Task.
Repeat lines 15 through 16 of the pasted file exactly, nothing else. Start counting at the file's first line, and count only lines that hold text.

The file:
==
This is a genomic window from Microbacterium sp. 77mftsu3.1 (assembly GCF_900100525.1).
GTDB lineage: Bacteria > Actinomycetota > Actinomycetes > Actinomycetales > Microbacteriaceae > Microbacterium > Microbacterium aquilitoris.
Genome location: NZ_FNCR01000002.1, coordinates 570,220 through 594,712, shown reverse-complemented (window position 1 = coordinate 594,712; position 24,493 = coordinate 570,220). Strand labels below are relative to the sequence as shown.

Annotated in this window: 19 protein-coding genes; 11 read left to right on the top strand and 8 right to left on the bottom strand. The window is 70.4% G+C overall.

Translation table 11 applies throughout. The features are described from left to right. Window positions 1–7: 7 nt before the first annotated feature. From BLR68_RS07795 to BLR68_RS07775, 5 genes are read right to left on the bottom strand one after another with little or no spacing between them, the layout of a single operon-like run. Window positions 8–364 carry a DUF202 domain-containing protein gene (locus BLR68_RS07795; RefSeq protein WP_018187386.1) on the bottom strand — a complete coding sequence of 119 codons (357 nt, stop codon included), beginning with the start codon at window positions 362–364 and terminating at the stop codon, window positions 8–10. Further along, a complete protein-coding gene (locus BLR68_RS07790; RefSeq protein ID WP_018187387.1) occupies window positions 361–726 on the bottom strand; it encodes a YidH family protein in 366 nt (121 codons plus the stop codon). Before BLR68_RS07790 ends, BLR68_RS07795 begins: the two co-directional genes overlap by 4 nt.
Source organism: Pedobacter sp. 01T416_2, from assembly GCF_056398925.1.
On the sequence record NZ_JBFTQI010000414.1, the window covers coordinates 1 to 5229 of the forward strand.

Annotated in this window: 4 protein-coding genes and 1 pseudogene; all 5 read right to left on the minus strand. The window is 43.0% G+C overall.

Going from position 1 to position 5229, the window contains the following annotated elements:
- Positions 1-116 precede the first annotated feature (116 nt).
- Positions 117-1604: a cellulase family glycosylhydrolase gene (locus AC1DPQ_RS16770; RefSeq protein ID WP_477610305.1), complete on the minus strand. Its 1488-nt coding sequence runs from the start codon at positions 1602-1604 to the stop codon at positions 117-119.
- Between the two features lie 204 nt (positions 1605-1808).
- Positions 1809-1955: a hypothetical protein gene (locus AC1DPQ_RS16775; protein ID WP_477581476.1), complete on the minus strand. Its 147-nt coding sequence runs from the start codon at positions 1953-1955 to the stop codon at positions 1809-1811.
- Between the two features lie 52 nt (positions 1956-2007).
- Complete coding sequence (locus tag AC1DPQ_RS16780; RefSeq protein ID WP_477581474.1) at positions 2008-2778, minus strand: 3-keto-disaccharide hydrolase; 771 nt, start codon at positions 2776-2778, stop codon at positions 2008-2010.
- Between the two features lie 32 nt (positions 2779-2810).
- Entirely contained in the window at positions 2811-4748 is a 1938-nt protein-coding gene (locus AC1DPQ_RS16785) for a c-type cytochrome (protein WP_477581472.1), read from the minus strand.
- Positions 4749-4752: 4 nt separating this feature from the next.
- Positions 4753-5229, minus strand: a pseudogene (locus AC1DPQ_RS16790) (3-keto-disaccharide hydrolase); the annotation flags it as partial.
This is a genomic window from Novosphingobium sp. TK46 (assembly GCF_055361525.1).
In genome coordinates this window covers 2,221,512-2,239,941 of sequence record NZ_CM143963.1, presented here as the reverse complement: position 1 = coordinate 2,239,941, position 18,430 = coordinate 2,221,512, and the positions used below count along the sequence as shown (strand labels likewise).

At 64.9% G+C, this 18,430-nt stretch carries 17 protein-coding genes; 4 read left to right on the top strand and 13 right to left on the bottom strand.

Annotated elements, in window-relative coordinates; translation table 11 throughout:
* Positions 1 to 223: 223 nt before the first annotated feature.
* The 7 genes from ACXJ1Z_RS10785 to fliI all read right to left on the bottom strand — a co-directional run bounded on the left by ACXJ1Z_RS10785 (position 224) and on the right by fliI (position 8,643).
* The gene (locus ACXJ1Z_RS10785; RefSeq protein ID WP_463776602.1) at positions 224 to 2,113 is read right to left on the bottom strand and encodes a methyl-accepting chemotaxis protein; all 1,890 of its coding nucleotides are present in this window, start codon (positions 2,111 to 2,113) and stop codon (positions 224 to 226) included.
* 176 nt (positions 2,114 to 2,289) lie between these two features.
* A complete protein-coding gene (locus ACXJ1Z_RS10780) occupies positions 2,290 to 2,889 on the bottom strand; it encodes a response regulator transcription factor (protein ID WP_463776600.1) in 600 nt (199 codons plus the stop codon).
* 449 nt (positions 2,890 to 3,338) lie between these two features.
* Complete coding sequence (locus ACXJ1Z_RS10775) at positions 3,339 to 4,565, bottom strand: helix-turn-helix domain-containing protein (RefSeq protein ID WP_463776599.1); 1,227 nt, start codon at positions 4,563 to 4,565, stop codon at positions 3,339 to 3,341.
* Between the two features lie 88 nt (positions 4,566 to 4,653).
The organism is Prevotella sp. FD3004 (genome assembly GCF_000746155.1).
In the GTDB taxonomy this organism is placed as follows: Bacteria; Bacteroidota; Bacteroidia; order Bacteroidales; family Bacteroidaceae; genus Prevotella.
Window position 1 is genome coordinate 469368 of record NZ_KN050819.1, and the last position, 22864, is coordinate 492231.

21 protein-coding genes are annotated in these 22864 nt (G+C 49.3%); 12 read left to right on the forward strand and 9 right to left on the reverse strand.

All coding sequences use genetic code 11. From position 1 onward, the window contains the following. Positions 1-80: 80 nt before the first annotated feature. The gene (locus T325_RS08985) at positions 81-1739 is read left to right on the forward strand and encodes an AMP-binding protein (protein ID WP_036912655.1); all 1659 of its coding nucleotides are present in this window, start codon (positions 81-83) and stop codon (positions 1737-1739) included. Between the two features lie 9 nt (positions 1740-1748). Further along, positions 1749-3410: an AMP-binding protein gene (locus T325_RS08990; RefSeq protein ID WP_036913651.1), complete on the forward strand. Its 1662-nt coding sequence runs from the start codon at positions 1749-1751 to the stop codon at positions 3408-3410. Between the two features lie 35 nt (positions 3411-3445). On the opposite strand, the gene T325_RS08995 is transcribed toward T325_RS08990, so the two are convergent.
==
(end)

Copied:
- Complete coding sequence (locus tag AC1DPQ_RS16780; RefSeq protein ID WP_477581474.1) at positions 2008-2778, minus strand: 3-keto-disaccharide hydrolase; 771 nt, start codon at positions 2776-2778, stop codon at positions 2008-2010.
- Between the two features lie 32 nt (positions 2779-2810).